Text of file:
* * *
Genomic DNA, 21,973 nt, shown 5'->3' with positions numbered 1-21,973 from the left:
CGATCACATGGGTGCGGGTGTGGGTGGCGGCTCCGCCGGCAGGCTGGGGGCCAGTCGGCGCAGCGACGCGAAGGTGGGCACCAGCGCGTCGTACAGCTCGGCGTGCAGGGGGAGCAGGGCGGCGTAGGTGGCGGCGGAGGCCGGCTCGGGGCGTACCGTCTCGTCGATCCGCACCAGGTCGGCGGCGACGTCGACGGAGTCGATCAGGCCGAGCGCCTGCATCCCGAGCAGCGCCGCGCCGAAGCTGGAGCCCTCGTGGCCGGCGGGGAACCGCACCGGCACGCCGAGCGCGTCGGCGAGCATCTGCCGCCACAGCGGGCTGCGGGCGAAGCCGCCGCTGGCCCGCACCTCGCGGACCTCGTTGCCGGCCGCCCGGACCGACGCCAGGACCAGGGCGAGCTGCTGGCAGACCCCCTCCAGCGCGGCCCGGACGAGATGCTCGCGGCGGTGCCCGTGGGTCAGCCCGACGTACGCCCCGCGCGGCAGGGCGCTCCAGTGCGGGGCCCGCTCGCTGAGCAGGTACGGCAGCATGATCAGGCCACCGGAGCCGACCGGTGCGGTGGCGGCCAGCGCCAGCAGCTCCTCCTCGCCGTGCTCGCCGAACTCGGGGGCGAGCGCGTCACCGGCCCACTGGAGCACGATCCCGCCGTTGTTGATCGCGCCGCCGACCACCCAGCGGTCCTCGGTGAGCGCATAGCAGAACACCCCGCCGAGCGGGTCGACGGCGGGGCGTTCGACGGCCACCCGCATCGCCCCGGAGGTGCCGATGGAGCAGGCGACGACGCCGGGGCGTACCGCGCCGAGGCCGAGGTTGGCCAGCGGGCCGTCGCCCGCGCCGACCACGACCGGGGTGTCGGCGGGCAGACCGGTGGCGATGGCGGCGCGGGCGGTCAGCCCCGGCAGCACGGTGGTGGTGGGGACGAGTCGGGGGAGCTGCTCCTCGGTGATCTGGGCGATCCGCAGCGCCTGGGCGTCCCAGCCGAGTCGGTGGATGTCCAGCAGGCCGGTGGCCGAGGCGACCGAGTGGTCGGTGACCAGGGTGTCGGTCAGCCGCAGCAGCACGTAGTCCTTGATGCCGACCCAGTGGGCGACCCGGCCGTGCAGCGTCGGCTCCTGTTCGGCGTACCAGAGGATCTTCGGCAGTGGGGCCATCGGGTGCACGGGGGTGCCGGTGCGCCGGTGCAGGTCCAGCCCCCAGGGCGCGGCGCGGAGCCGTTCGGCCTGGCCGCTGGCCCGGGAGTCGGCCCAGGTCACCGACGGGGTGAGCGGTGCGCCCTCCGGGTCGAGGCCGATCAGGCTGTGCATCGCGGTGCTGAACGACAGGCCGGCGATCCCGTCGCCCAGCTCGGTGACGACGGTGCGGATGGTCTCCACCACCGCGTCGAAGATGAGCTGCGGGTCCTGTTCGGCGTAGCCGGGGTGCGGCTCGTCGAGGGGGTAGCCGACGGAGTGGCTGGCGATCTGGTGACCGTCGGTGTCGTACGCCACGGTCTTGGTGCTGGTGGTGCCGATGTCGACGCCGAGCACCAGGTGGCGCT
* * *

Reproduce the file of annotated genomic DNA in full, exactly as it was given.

Genomic DNA, 21,973 nt, shown 5'->3' with positions numbered 1-21,973 from the left:
CGATCACATGGGTGCGGGTGTGGGTGGCGGCTCCGCCGGCAGGCTGGGGGCCAGTCGGCGCAGCGACGCGAAGGTGGGCACCAGCGCGTCGTACAGCTCGGCGTGCAGGGGGAGCAGGGCGGCGTAGGTGGCGGCGGAGGCCGGCTCGGGGCGTACCGTCTCGTCGATCCGCACCAGGTCGGCGGCGACGTCGACGGAGTCGATCAGGCCGAGCGCCTGCATCCCGAGCAGCGCCGCGCCGAAGCTGGAGCCCTCGTGGCCGGCGGGGAACCGCACCGGCACGCCGAGCGCGTCGGCGAGCATCTGCCGCCACAGCGGGCTGCGGGCGAAGCCGCCGCTGGCCCGCACCTCGCGGACCTCGTTGCCGGCCGCCCGGACCGACGCCAGGACCAGGGCGAGCTGCTGGCAGACCCCCTCCAGCGCGGCCCGGACGAGATGCTCGCGGCGGTGCCCGTGGGTCAGCCCGACGTACGCCCCGCGCGGCAGGGCGCTCCAGTGCGGGGCCCGCTCGCTGAGCAGGTACGGCAGCATGATCAGGCCACCGGAGCCGACCGGTGCGGTGGCGGCCAGCGCCAGCAGCTCCTCCTCGCCGTGCTCGCCGAACTCGGGGGCGAGCGCGTCACCGGCCCACTGGAGCACGATCCCGCCGTTGTTGATCGCGCCGCCGACCACCCAGCGGTCCTCGGTGAGCGCATAGCAGAACACCCCGCCGAGCGGGTCGACGGCGGGGCGTTCGACGGCCACCCGCATCGCCCCGGAGGTGCCGATGGAGCAGGCGACGACGCCGGGGCGTACCGCGCCGAGGCCGAGGTTGGCCAGCGGGCCGTCGCCCGCGCCGACCACGACCGGGGTGTCGGCGGGCAGACCGGTGGCGATGGCGGCGCGGGCGGTCAGCCCCGGCAGCACGGTGGTGGTGGGGACGAGTCGGGGGAGCTGCTCCTCGGTGATCTGGGCGATCCGCAGCGCCTGGGCGTCCCAGCCGAGTCGGTGGATGTCCAGCAGGCCGGTGGCCGAGGCGACCGAGTGGTCGGTGACCAGGGTGTCGGTCAGCCGCAGCAGCACGTAGTCCTTGATGCCGACCCAGTGGGCGACCCGGCCGTGCAGCGTCGGCTCCTGTTCGGCGTACCAGAGGATCTTCGGCAGTGGGGCCATCGGGTGCACGGGGGTGCCGGTGCGCCGGTGCAGGTCCAGCCCCCAGGGCGCGGCGCGGAGCCGTTCGGCCTGGCCGCTGGCCCGGGAGTCGGCCCAGGTCACCGACGGGGTGAGCGGTGCGCCCTCCGGGTCGAGGCCGATCAGGCTGTGCATCGCGGTGCTGAACGACAGGCCGGCGATCCCGTCGCCCAGCTCGGTGACGACGGTGCGGATGGTCTCCACCACCGCGTCGAAGATGAGCTGCGGGTCCTGTTCGGCGTAGCCGGGGTGCGGCTCGTCGAGGGGGTAGCCGACGGAGTGGCTGGCGATCTGGTGACCGTCGGTGTCGTACGCCACGGTCTTGGTGCTGGTGGTGCCGATGTCGACGCCGAGCACCAGGTGGCGCT